Margaret Thatcher's Role In Foreign Policy

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THATCHERISM IN FOREIGN POLICY

The fundamental policy of Margaret Thatcher was to have a small government for domestic policymaking, or reduce the role of the government in the economy and a have large government for foreign policies. She was of the opinion that the government should be very involved in all foreign policy issues.

Relations with the US and role during the Cold War
Thatcher took a strong Atlanticist stance and formed a close association with the American president Ronald Reagan, continuing the trend of the special relationship that the Conservative Party prime ministers had always maintained with the US. Thatcher and Reagan were close friends and allies and had great respect for each other. And this arose from the fact that they both had a similar economic philosophy influenced by the Austrian and the Chicago Schools.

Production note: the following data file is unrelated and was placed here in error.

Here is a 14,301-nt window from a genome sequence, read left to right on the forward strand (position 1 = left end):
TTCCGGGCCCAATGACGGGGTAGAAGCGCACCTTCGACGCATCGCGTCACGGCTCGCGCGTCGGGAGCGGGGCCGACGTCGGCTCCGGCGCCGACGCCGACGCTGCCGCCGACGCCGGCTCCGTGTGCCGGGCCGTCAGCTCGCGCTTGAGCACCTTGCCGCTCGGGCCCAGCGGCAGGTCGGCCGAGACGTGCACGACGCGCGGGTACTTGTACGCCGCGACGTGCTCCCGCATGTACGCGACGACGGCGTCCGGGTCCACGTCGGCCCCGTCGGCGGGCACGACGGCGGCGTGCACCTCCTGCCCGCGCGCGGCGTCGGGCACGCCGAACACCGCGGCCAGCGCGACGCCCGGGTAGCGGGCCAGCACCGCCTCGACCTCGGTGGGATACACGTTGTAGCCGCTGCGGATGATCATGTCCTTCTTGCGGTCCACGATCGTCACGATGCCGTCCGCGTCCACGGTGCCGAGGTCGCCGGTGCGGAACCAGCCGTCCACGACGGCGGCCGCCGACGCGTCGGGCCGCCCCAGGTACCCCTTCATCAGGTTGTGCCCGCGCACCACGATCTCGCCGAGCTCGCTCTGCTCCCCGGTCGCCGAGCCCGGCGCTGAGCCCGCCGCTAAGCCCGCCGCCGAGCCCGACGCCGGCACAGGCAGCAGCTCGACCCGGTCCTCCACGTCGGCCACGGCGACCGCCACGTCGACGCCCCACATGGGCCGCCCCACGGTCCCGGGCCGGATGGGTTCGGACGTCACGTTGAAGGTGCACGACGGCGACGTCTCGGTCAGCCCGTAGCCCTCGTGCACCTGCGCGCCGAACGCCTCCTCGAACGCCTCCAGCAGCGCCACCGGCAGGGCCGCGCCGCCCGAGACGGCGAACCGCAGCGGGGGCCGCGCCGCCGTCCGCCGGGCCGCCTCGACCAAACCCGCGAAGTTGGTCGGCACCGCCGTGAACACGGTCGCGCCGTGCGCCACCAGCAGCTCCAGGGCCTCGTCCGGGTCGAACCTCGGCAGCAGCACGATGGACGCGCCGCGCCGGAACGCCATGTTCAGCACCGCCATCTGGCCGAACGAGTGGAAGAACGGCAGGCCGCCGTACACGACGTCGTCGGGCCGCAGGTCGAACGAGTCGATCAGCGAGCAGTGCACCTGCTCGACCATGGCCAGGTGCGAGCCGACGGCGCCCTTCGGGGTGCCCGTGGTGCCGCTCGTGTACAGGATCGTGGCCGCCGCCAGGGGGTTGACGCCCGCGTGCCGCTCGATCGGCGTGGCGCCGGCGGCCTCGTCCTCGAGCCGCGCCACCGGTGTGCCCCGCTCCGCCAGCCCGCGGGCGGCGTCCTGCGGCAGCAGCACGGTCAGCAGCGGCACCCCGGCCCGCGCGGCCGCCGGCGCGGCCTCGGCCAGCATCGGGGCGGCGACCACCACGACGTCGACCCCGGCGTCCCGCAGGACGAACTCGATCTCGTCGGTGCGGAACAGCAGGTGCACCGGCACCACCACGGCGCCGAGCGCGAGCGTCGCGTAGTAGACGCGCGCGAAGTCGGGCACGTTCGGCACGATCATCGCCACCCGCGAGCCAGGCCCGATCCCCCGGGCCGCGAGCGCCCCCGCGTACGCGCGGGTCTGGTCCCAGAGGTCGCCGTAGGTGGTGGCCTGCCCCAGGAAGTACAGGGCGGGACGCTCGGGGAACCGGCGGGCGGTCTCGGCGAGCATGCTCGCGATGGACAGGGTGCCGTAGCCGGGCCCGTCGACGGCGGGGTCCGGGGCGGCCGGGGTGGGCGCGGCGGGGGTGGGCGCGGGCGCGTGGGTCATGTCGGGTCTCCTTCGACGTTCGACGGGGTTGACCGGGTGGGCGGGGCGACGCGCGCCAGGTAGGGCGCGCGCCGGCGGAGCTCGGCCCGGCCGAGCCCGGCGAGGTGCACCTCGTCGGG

While she believed that Britain needed the help of US, but at the same time, she also knew that she should maintain good relations with the Russians and the Soviet. Thatcher played an important role during the Cold War by becoming closely aligned with the Cold War policies of Ronald Reagan. Thatcher firmly believed that the Cold War could be won and that the Soviet could not last forever. She was the quicker than Reagan to notice and was the first Western leader to pronounce that significant changes to come in the USSR after Mikhail Gorbachev came into power. She also kept pressure on Ronald Reagan to moderate the behaviour of the US towards
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